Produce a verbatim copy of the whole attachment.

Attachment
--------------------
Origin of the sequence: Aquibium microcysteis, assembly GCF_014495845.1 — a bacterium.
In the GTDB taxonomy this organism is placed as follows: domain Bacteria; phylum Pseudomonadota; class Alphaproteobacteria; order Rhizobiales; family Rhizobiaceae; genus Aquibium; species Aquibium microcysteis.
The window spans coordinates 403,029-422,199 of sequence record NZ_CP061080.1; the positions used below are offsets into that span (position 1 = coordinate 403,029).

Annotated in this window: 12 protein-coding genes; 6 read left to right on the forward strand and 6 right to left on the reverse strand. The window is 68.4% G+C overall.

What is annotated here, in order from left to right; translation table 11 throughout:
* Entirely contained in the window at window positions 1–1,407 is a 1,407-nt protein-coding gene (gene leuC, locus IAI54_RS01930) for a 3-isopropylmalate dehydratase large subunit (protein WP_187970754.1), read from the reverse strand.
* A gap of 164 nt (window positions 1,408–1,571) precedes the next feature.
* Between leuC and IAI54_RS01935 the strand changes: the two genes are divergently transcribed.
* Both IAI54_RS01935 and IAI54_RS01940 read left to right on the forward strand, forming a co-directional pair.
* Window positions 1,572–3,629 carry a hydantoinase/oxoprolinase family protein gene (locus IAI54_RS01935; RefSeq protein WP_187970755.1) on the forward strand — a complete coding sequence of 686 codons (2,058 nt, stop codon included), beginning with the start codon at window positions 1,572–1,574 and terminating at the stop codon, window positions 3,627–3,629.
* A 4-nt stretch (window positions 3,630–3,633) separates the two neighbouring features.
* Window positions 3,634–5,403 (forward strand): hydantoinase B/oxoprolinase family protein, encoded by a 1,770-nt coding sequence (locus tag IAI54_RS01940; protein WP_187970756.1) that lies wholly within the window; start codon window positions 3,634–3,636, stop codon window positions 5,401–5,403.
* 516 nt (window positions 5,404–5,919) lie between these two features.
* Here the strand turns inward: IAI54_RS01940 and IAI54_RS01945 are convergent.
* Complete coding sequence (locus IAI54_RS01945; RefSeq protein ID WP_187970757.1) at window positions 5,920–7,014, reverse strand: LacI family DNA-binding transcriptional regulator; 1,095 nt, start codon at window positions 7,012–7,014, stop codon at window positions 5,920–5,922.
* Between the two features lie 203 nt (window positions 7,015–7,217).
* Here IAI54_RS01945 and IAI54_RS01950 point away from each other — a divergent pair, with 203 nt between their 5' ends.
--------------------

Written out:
Origin of the sequence: Aquibium microcysteis, assembly GCF_014495845.1 — a bacterium.
In the GTDB taxonomy this organism is placed as follows: domain Bacteria; phylum Pseudomonadota; class Alphaproteobacteria; order Rhizobiales; family Rhizobiaceae; genus Aquibium; species Aquibium microcysteis.
The window spans coordinates 403,029-422,199 of sequence record NZ_CP061080.1; the positions used below are offsets into that span (position 1 = coordinate 403,029).

Annotated in this window: 12 protein-coding genes; 6 read left to right on the forward strand and 6 right to left on the reverse strand. The window is 68.4% G+C overall.

What is annotated here, in order from left to right; translation table 11 throughout:
* Entirely contained in the window at window positions 1–1,407 is a 1,407-nt protein-coding gene (gene leuC, locus IAI54_RS01930) for a 3-isopropylmalate dehydratase large subunit (protein WP_187970754.1), read from the reverse strand.
* A gap of 164 nt (window positions 1,408–1,571) precedes the next feature.
* Between leuC and IAI54_RS01935 the strand changes: the two genes are divergently transcribed.
* Both IAI54_RS01935 and IAI54_RS01940 read left to right on the forward strand, forming a co-directional pair.
* Window positions 1,572–3,629 carry a hydantoinase/oxoprolinase family protein gene (locus IAI54_RS01935; RefSeq protein WP_187970755.1) on the forward strand — a complete coding sequence of 686 codons (2,058 nt, stop codon included), beginning with the start codon at window positions 1,572–1,574 and terminating at the stop codon, window positions 3,627–3,629.
* A 4-nt stretch (window positions 3,630–3,633) separates the two neighbouring features.
* Window positions 3,634–5,403 (forward strand): hydantoinase B/oxoprolinase family protein, encoded by a 1,770-nt coding sequence (locus tag IAI54_RS01940; protein WP_187970756.1) that lies wholly within the window; start codon window positions 3,634–3,636, stop codon window positions 5,401–5,403.
* 516 nt (window positions 5,404–5,919) lie between these two features.
* Here the strand turns inward: IAI54_RS01940 and IAI54_RS01945 are convergent.
* Complete coding sequence (locus IAI54_RS01945; RefSeq protein ID WP_187970757.1) at window positions 5,920–7,014, reverse strand: LacI family DNA-binding transcriptional regulator; 1,095 nt, start codon at window positions 7,012–7,014, stop codon at window positions 5,920–5,922.
* Between the two features lie 203 nt (window positions 7,015–7,217).
* Here IAI54_RS01945 and IAI54_RS01950 point away from each other — a divergent pair, with 203 nt between their 5' ends.